The EAT remitted the case to the ET for reconsideration of whether the workers had a contractual right to apply for voluntary redundancy and, if so, the amounts of damages, if any, they should be awarded. Subject to argument to the contrary, the EAT was minded to send the matter back to a differently constituted ET.
Statistics do not have the best reputation, often being equated with ‘damned lies’, but they can be of critical relevance to employment proceedings. That was certainly so in one case concerning a part-time airline purser who was alleged to have been less favourably treated than her full-time colleagues.
The woman had worked full time in the past but had taken on a part-time role after returning from maternity leave. Her contract envisaged that she would work half as many hours as her full-time co-workers and would receive half their salary.
Full-time cabin crew members were required to be available for work for 243 days per year. Half of that was 121.5 days, but the woman had to be available for 130 days. On that basis, she complained that, when viewed proportionately, she was required to be available for 3.5 per cent more days than her full-time comparators.
In upholding her complaint, an Employment Tribunal (ET) found that, in requiring her to work an additional 8.5 days annually, without equivalent additional pay, the airline had breached the Part-Time Workers (Prevention of Less Favourable Treatment) Regulations 2000. The difference in treatment was in pursuance of a legitimate aim, but was not objectively justified in that the same operational objective could have been achieved by the simple, non-discriminatory, expedient of increasing her salary.
In ruling on the airline’s challenge to that decision, the Employment Appeal Tribunal upheld the ET’s conclusion that the woman had been less favourably treated. However, in allowing the appeal, it found that the ET was wrong to ignore statistical evidence put forward by the airline in support of its justification defence.
The airline had argued before the ET that it was in practice impossible to maintain absolute mathematical parity between the number of hours proportionately worked by the woman and her full-time comparators. Statistics showed that, during some periods, she worked longer hours than full-time colleagues and, in other periods, fewer. A broad approach to comparability was appropriate and any difference in treatment could be regarded as trivial or minimal. The objective justification issue was remitted to a freshly constituted ET for reconsideration.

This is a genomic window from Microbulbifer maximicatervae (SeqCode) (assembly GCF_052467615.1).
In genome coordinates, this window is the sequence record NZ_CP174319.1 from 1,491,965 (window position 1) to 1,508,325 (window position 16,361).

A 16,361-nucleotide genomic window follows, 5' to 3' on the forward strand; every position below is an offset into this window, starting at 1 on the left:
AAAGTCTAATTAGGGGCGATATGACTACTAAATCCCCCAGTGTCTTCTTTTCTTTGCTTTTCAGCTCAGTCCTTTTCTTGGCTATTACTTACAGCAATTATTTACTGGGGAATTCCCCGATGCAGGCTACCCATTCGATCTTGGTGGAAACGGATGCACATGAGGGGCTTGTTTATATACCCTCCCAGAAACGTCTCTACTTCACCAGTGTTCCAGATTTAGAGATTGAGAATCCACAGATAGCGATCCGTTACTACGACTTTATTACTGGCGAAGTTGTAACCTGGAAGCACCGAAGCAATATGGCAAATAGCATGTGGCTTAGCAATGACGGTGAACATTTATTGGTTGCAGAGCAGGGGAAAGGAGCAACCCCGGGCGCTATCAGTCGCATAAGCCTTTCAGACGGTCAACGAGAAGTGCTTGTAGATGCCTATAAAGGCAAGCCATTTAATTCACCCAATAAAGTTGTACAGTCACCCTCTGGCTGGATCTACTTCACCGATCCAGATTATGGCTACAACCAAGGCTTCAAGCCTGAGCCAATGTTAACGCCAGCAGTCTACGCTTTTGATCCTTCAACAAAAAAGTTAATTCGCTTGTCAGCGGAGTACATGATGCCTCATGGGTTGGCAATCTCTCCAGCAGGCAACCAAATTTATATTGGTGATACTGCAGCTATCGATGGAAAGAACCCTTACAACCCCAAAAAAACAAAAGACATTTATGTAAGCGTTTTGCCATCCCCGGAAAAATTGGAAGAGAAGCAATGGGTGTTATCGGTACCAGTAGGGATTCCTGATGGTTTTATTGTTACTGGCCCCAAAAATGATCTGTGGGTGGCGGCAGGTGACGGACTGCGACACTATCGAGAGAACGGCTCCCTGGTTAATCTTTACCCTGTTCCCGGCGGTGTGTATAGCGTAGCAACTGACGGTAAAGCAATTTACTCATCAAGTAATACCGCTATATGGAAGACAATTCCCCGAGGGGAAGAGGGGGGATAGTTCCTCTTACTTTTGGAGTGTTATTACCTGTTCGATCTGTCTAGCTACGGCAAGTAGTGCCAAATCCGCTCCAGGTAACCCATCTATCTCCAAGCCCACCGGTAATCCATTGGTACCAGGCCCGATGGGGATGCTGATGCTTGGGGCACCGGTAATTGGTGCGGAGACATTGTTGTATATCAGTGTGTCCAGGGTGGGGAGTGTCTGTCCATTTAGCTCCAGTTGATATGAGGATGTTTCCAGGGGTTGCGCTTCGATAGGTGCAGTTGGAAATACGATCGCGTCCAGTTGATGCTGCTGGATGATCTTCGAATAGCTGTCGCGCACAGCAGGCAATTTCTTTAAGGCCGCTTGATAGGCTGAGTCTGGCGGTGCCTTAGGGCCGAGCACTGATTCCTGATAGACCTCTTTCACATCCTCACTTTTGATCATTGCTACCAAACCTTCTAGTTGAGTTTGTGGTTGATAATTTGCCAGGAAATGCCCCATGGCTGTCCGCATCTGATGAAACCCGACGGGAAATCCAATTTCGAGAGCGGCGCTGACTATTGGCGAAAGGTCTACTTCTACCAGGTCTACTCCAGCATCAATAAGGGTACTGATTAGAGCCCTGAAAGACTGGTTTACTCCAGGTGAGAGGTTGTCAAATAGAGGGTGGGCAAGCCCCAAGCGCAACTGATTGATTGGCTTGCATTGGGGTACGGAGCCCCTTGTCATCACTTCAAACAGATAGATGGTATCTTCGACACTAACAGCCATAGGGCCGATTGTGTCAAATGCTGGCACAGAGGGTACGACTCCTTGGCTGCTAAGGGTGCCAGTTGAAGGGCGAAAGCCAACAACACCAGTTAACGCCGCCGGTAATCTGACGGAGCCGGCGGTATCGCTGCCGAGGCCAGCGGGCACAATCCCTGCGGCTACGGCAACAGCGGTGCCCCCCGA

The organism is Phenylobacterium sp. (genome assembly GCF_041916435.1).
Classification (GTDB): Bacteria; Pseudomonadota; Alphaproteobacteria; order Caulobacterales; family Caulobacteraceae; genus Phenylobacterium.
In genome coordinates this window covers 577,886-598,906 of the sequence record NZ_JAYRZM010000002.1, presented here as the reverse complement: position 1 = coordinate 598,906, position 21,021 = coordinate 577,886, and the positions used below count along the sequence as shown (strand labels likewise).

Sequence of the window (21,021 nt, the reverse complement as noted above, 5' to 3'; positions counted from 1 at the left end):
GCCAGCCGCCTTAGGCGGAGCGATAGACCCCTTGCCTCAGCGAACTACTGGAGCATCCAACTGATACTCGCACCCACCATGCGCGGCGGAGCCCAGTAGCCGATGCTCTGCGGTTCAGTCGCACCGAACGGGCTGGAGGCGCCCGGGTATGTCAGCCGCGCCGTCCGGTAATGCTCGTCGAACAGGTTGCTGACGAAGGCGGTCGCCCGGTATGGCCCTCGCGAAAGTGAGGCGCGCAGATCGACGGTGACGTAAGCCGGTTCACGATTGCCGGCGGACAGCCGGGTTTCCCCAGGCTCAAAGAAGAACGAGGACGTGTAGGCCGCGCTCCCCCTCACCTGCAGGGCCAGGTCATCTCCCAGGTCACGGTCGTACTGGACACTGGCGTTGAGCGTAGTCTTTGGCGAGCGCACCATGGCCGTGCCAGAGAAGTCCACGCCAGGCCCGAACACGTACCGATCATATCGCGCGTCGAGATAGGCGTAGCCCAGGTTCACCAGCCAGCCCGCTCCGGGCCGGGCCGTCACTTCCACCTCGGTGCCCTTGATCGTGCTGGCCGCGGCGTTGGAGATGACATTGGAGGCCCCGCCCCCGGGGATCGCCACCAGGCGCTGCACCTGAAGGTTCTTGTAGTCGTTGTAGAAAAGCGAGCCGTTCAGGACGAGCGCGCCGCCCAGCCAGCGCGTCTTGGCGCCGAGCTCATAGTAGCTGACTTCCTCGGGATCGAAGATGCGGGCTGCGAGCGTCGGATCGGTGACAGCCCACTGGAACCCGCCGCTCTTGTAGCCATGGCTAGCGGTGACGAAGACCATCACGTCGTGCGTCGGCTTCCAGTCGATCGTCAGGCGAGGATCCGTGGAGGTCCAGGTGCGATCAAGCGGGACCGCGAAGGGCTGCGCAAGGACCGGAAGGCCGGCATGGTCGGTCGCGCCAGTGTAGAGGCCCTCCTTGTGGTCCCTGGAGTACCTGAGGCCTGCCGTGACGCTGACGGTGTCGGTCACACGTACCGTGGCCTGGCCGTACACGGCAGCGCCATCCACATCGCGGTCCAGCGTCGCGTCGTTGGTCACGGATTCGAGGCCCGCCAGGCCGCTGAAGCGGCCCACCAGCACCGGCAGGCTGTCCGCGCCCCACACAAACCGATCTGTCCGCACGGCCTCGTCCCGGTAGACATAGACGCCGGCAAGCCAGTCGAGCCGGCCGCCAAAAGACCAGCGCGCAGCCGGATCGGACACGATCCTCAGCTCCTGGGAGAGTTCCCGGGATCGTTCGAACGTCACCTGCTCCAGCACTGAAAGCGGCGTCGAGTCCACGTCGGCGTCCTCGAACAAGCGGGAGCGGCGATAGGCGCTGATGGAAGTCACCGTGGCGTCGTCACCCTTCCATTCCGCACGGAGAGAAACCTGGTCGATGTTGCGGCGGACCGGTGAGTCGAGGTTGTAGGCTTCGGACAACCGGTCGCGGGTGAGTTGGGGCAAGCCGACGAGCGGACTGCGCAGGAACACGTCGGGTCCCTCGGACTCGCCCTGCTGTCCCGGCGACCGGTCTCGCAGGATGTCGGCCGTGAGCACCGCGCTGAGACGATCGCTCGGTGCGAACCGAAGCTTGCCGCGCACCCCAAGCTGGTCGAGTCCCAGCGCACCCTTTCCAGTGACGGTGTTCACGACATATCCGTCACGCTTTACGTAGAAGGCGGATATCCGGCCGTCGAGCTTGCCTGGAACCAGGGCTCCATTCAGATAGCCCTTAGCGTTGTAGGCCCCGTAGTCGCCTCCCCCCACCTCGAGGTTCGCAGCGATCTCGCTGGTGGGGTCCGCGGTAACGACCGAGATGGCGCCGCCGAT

The Parental Bereavement (Pay and Leave) Bill 2017-19 was introduced into Parliament on 13 October 2017 with the aim of it becoming law in 2020. Whilst it has been introduced as a Private Members’ Bill, it has full government backing and is therefore likely to become law.
Whilst the Bill does not set out the actual rights to be created, it provides the broad parameters within which Government can introduce regulations setting out the details of the scheme. The Bill is accompanied by explanatory notes providing further details.
It is envisaged that the Bill will give employees who lose a child below the age of 18 (including a still birth after 24 weeks), a right to at least two weeks’ leave to grieve the loss of their child away from the workplace. This right applies irrespective of their length of service.
In addition, employees with a minimum of 26 weeks’ continuous service will also be entitled to two weeks’ statutory flat rate of pay (currently £140.98) or 90% of their average weekly earnings per week (whichever is the lower).
If an employee loses more than one child, they will be entitled to take leave in respect of each child.
Employees taking Parental Bereavement Leave will also be protected from detriment, redundancy and dismissal.
Whilst many employers have a policy of offering compassionate leave to employees who suffer a bereavement, currently there is no legal requirement compelling employers to provide paid time off to grieving parents.
In response to rapid technological developments and growth in the collection and sharing of personal data, an updated data protection law comes into force next May. The GDPR will have a much more significant impact on employers as it introduces new and varied concepts to strengthen the core principles.
In case you missed our recent update on what employers should be aware of in order to prepare, you can read this now.
The content of this page is a summary of the law in force at the present time and is not exhaustive, nor does it contain definitive advice. Specialist legal advice should be sought in relation to any queries that may arise.